• hyperspectral raman imaging;
  • cell walls;
  • lignin;
  • cellulose;
  • tissue and cell type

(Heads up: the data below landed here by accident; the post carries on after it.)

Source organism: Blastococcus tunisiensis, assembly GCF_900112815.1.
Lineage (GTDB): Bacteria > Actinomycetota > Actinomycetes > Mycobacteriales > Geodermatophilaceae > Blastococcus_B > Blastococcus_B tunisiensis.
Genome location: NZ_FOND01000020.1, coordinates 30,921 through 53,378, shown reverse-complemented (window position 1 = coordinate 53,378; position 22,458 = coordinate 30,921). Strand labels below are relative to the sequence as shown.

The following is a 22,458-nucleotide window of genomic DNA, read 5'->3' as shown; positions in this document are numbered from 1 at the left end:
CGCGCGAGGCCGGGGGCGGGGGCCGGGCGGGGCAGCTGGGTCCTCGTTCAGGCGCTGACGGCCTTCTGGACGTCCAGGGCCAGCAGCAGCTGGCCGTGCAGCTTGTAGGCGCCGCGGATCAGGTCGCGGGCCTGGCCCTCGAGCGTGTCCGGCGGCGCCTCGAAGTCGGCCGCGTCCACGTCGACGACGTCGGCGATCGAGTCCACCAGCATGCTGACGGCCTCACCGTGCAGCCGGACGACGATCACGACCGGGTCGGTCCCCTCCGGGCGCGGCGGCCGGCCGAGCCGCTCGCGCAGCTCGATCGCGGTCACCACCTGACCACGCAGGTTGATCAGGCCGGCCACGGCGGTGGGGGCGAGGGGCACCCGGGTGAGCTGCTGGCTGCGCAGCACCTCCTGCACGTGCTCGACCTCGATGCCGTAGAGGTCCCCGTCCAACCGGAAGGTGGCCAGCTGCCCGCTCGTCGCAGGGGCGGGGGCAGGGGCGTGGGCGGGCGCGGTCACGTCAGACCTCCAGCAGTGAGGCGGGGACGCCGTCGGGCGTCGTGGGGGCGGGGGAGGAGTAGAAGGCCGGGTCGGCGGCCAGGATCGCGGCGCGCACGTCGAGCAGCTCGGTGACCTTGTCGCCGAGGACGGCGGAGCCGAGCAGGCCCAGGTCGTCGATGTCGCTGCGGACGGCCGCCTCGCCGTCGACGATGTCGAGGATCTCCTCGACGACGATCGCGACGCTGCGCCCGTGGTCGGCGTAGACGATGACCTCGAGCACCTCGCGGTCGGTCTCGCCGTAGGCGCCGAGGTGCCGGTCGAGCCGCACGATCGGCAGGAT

Hyperspectral Raman imaging was used to study the tissue/cell type specific distribution of lignin and cellulose polymers within the plant cell walls. Distinct differences in cell wall compositions were identified between two potential bioenergy feedstocks: corn stover and Eucalyptus globulus. Characteristic bands of 627, 1,175, 1,206, and 1,428 cm−1 were only observed for corn stover and 1,381 cm−1 was only present in E. globulus. One-dimensional and two-dimensional chemical maps of lignin and cellulose were generated for the stem of corn stover, ranging from the epidermis to the pith area and revealed that lignin and cellulose abundance varies significantly among different cell types in the following order: sclerenchyma cells and tracheids (∼5 times) > epidermal cells (∼3 times) > bundle sheath cells > parenchyma cells. The Raman mapping methods developed on corn stover were also validated on E. globulus and clearly highlighted their difference in lignin composition. Biotechnol. Bioeng. 2011;108: 286–295. © 2010 Wiley Periodicals, Inc.